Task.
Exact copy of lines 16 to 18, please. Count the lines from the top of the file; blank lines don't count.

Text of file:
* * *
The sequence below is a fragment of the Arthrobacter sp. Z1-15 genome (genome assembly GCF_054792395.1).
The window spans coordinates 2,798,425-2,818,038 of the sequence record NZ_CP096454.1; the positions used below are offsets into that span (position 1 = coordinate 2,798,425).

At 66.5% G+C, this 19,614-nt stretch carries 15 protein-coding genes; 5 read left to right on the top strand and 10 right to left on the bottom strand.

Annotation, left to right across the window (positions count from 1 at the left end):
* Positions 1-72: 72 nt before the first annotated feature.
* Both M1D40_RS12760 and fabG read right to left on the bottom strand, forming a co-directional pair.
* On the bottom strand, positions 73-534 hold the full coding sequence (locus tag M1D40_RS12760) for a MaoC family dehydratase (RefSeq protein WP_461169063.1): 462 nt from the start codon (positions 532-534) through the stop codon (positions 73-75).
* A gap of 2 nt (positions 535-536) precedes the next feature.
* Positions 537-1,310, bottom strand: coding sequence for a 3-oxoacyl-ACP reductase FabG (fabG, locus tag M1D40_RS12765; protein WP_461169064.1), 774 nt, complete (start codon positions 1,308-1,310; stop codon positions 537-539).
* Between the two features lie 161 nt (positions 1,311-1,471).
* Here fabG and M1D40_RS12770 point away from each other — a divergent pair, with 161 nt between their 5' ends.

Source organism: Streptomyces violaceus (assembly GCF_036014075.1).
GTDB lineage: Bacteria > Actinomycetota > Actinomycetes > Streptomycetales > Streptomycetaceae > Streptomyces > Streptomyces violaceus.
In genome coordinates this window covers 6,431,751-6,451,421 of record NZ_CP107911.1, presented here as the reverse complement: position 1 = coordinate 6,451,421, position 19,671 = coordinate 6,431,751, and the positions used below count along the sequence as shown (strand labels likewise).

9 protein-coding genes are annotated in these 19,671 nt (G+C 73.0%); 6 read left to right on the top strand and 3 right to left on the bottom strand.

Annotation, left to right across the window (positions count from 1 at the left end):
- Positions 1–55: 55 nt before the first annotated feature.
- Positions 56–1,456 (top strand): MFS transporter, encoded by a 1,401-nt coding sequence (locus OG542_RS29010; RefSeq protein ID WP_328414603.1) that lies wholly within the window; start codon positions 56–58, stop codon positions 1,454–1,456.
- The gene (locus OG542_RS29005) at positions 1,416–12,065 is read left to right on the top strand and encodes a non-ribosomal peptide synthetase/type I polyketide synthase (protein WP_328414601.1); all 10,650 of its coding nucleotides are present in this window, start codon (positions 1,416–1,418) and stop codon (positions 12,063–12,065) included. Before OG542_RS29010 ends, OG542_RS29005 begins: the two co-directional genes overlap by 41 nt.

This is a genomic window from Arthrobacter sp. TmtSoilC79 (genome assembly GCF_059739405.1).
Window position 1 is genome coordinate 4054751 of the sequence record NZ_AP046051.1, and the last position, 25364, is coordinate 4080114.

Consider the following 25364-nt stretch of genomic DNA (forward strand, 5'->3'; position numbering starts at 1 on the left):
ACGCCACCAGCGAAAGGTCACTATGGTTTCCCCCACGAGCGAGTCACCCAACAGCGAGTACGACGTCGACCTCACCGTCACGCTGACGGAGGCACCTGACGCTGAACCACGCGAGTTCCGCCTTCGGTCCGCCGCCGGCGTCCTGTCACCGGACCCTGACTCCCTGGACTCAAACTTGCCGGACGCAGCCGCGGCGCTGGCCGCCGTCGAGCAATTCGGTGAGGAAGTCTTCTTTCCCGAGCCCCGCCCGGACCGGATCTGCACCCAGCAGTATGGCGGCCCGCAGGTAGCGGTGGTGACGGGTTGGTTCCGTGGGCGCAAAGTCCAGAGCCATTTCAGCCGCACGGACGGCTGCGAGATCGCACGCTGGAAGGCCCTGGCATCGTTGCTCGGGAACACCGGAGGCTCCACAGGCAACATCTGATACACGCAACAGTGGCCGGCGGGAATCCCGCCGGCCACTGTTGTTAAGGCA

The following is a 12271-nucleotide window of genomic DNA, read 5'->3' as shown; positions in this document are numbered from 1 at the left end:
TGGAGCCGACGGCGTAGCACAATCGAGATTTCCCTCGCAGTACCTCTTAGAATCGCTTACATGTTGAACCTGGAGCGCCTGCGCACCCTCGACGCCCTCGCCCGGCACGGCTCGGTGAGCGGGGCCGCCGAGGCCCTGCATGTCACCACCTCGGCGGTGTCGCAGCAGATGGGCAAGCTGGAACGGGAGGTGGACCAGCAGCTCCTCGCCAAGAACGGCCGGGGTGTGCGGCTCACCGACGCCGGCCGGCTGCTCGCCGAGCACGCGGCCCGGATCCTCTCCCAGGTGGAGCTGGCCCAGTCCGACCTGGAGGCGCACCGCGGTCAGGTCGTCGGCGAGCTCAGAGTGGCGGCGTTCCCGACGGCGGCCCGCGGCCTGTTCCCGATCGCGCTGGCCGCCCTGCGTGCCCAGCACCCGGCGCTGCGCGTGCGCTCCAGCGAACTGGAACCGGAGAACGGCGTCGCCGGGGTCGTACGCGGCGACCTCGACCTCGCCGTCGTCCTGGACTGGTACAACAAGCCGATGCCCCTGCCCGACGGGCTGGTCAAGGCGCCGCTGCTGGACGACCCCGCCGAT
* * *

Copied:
Annotation, left to right across the window (positions count from 1 at the left end):
- Positions 1–55: 55 nt before the first annotated feature.
- Positions 56–1,456 (top strand): MFS transporter, encoded by a 1,401-nt coding sequence (locus OG542_RS29010; RefSeq protein ID WP_328414603.1) that lies wholly within the window; start codon positions 56–58, stop codon positions 1,454–1,456.